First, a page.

Document Type

Article

Publication Date

1981

Abstract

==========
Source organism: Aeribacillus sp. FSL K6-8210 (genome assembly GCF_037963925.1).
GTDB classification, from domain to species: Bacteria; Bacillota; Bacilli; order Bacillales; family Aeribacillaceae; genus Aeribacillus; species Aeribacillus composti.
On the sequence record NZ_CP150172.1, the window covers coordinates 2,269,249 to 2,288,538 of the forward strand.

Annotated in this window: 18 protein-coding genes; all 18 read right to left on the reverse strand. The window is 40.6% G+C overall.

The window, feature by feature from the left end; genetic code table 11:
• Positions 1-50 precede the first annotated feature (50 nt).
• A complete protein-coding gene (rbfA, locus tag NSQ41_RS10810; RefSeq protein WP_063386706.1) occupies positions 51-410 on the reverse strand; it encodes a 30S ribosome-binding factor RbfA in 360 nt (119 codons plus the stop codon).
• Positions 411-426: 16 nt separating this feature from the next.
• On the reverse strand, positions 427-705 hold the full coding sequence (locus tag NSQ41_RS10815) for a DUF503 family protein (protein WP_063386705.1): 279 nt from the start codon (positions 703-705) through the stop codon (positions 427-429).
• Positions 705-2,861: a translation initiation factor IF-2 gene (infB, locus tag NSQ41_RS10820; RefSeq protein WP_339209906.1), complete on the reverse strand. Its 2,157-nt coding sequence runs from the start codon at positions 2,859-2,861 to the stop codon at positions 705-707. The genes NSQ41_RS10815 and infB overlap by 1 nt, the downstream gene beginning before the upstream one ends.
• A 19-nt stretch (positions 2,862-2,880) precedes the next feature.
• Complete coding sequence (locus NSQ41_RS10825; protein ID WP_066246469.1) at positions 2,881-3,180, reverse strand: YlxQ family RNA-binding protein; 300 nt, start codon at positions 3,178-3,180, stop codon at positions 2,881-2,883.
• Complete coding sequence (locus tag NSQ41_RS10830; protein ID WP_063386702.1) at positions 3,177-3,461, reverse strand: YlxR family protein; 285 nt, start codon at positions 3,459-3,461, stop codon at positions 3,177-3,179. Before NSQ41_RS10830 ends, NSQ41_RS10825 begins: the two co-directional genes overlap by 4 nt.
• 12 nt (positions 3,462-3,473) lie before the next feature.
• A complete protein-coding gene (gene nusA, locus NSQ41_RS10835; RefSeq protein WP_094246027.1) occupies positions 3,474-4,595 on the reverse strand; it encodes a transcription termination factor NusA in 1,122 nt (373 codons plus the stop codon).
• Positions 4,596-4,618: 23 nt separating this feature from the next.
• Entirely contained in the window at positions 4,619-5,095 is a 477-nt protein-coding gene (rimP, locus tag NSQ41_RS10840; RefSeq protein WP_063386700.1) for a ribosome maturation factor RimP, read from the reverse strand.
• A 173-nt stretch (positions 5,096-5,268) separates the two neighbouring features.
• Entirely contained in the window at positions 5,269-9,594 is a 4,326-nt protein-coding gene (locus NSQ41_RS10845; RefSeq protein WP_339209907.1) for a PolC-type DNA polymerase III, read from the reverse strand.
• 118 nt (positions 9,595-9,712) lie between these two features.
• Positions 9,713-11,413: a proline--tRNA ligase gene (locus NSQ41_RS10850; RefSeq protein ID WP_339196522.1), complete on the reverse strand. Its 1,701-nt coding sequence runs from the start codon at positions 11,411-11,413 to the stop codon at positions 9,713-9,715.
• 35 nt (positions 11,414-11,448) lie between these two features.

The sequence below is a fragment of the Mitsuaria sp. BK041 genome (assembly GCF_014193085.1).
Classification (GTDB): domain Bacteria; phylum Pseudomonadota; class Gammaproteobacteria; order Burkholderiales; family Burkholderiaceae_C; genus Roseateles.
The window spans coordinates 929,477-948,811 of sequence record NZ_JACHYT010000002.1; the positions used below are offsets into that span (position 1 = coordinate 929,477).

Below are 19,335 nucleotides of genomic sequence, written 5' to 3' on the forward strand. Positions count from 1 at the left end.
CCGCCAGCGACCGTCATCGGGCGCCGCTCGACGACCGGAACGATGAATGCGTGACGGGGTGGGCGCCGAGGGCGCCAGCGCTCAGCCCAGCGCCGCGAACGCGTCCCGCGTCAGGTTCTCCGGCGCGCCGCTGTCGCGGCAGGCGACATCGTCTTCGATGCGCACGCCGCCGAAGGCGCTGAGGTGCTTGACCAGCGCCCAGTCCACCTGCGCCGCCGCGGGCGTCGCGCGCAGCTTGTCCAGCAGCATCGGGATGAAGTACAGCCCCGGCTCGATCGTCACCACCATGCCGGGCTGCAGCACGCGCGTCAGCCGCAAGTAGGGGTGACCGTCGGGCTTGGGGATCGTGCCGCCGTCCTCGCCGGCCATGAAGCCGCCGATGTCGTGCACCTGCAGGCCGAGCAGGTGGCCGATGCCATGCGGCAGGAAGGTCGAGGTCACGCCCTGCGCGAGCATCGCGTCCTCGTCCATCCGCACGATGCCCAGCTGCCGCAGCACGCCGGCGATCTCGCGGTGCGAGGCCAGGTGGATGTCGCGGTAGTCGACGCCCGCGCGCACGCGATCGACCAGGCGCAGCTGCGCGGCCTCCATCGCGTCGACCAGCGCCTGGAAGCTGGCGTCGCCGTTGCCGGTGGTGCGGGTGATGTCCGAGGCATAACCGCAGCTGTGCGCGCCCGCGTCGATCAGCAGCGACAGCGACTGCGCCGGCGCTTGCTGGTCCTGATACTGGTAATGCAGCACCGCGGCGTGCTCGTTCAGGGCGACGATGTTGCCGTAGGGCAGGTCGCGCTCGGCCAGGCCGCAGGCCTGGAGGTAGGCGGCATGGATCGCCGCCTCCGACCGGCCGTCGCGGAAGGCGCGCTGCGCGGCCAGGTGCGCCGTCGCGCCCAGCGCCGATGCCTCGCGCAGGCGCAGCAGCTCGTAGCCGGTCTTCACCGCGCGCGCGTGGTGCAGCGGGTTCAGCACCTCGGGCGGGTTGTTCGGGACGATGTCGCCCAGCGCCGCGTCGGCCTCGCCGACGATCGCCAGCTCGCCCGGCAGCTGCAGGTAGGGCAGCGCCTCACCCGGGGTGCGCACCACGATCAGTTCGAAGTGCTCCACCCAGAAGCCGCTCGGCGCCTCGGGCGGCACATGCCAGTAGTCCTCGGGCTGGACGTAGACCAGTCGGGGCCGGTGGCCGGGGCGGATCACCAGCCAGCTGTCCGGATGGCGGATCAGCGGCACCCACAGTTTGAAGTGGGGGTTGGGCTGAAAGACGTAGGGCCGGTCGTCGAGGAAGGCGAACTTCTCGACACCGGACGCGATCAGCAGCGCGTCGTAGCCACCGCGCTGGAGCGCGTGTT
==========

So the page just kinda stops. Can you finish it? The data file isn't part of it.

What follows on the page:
Social behavior of the collared peccary was studied on the lower, eastern slopes of the Mazatzal Mountains, Arizona. The social unit in this species is a cohesive herd, in which small inter-individual distances are maintained. Two conspicuous acts, one olfactory and one auditory, functioned to maintain close spacing. Social interactions were brief but tended to synchronize the activities of animals and also to bring them closer together. Amicable and neutral actions occurred far more frequently than agonistic interactions. Most agonistic behavior did not involve physical contact. Cooperative nursing, predator defense, and feeding occurred; all adults were tolerant of young, and males showed little overt competition over estrous females. The absence of sexual dimorphism, the 1:1 sex ratio within social groups, and the small, precocial litters in this species suggest an evolutionary history of pronounced sociality. Kin selection possibly was important in the evolution of social behavior in peccaries.

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